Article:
James Comey’s Firing Is the Moment of Truth for the GOP
There are enough ironies in the story of James Brien Comey Jr. to fill multiple biographies: He has long enjoyed a reputation as a consummate professional, and yet he has behaved in a blatantly unprofessional manner in the moments that will forever define his career. He is an admirer of Reinhold Niebuhr, the great liberal theologian, and yet he bears a lot of responsibility for placing Donald Trump in the White House.
But here, for all of those ironies, is the stark bottom line: The president of the United States just fired the director of the FBI in the midst of an ongoing investigation into his campaign’s possible collusion with a hostile, authoritarian power. And that is a very scary sign of what he may have in store for the American republic over the next four years.
Trump has already done a lot of damage. Over the past three months, he has pursued cruel policies that will leave millions of Americans worse off and less healthy. He has consistently undermined key democratic norms by attacking the free press, by denigrating the judiciary, and by allowing his associates to use his position for private gain.
But amid all this bad news, there has been one reason for cautious optimism: The greatest fear many political scientists had expressed before his election was not coming to pass. Despite his verbal attacks, Donald Trump did not seem to be taking any concrete action to undermine the independence of key state institutions.
Until Tuesday. One of the most important tasks of the director of the FBI is to ensure that his institution remains studiously neutral, both in perception and in reality. This task has become more and more difficult as the partisanship in American politics has become more and more vicious. Comey thus faced a daunting task—one that, in the shared judgment of people who can agree on very little else, he clearly failed to master. This made him immensely unpopular on all sides of the political spectrum, and it now gives Trump some amount of cover for ousting him.
But if the director of the FBI has to take special care to ensure that criminal investigations do not unnecessarily influence elections, the president has an even greater obligation to ensure that he is not seen to punish members of the executive branch for investigating malfeasance by him or his team. Tuesday, Trump has recklessly and deliberately flouted that duty.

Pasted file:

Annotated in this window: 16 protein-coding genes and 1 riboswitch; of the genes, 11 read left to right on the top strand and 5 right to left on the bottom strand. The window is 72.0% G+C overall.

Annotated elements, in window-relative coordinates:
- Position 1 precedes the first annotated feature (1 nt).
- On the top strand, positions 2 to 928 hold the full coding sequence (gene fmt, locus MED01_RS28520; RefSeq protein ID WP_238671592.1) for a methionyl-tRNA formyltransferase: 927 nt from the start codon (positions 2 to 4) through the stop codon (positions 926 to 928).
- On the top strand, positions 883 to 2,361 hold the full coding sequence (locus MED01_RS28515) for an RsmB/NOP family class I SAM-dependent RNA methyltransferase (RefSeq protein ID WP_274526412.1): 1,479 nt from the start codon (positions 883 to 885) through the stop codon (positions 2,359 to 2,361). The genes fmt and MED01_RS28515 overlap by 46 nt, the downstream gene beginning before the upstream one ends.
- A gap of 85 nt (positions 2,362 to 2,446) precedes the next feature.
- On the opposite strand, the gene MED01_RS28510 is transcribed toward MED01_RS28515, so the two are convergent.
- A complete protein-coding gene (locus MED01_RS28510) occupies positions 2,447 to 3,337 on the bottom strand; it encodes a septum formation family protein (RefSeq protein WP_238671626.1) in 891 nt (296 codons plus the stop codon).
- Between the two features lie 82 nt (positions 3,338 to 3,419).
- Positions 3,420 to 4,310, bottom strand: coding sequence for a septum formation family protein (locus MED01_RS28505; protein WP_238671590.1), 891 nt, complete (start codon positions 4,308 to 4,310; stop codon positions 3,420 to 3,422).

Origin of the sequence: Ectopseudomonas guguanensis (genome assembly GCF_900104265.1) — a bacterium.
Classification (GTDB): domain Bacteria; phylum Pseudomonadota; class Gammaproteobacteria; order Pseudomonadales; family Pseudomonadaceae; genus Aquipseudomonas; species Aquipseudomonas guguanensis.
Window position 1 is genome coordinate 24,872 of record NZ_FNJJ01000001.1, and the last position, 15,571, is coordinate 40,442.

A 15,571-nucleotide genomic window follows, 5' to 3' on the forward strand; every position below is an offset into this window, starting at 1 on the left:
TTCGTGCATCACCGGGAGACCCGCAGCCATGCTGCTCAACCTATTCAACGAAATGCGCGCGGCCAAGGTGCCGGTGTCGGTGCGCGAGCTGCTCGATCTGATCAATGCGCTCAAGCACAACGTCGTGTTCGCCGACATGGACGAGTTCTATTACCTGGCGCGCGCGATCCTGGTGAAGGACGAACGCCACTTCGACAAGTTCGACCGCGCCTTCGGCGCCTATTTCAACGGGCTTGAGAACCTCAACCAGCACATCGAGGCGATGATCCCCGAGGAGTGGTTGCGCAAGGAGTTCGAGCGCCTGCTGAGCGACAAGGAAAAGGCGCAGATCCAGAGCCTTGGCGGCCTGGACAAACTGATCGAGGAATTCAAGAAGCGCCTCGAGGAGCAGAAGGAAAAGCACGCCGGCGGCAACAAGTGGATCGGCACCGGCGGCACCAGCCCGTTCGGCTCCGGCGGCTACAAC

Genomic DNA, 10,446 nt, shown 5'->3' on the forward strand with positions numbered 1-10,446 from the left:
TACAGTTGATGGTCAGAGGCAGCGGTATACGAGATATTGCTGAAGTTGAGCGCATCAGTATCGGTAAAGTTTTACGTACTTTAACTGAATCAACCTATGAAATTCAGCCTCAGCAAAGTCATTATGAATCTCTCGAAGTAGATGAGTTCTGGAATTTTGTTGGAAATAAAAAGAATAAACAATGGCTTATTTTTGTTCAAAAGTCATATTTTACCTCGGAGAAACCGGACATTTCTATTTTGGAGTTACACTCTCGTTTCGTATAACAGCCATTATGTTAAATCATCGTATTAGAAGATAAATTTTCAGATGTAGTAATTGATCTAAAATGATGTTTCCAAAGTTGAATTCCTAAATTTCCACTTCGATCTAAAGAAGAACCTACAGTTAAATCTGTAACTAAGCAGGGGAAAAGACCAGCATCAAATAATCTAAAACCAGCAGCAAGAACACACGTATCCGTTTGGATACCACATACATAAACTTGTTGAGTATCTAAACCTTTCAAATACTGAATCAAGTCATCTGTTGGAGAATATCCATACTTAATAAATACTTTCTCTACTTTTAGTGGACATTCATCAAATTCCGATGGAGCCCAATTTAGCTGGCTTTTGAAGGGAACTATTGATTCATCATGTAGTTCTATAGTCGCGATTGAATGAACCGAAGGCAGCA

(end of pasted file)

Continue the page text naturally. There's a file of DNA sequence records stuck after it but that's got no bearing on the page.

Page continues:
Let us assume, for the sake of argument, that Comey was terrible at his job and deserved to get fired. And let us assume, for just a moment, that there is absolutely nothing to the ongoing FBI investigation into Trump’s links to the Kremlin. Even if both of those assumptions were true, Comey’s firing would still send a chilling message to every federal employee: If you cross Trump’s interests by doing your job, you may well get fired.
And that’s the best-case scenario. What seems just as likely, especially given the uproar the White House must have expected as a consequence of its action, is that Trump is deliberately obstructing the course of justice, because he has good reason to be afraid of the ongoing FBI investigation. In that case, the firing of Comey is but the first maneuver in a much wider assault on the ability of independent state institutions to carry out their job.
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Whether Trump succeeds in this endeavor now depends in good part on whether he can replace Comey with a loyalist who is willing to do his bidding. And whether he is able to place a partisan crony at the helm of the FBI—effectively destroying one of the country’s most important institutions—now depends on that small crew of Republican senators who have consistently criticized Trump’s authoritarian tendencies—only to vote in favor of his nominees every step of the way.
For people like John McCain and Ben Sasse the moment of truth is nigh. If they find the courage of their convictions, they can ensure that Comey will be succeeded by the consummate professional he never was, and rescue the independence of the FBI. If, by contrast, they once again fail to live up to their principles, and allow a partisan hack to neuter the FBI, then the American republic will be in grave danger.
A hundred days into the Trump administration, a lot of commentators declared that the system of checks and balances seemed to be holding up. For all of his rhetorical bluster, Trump did not seem to be attacking American democracy. Now he is. And it is up to people like McCain and Sasse to decide whether or not those checks and balances will, in fact, hold up to Trump’s attacks.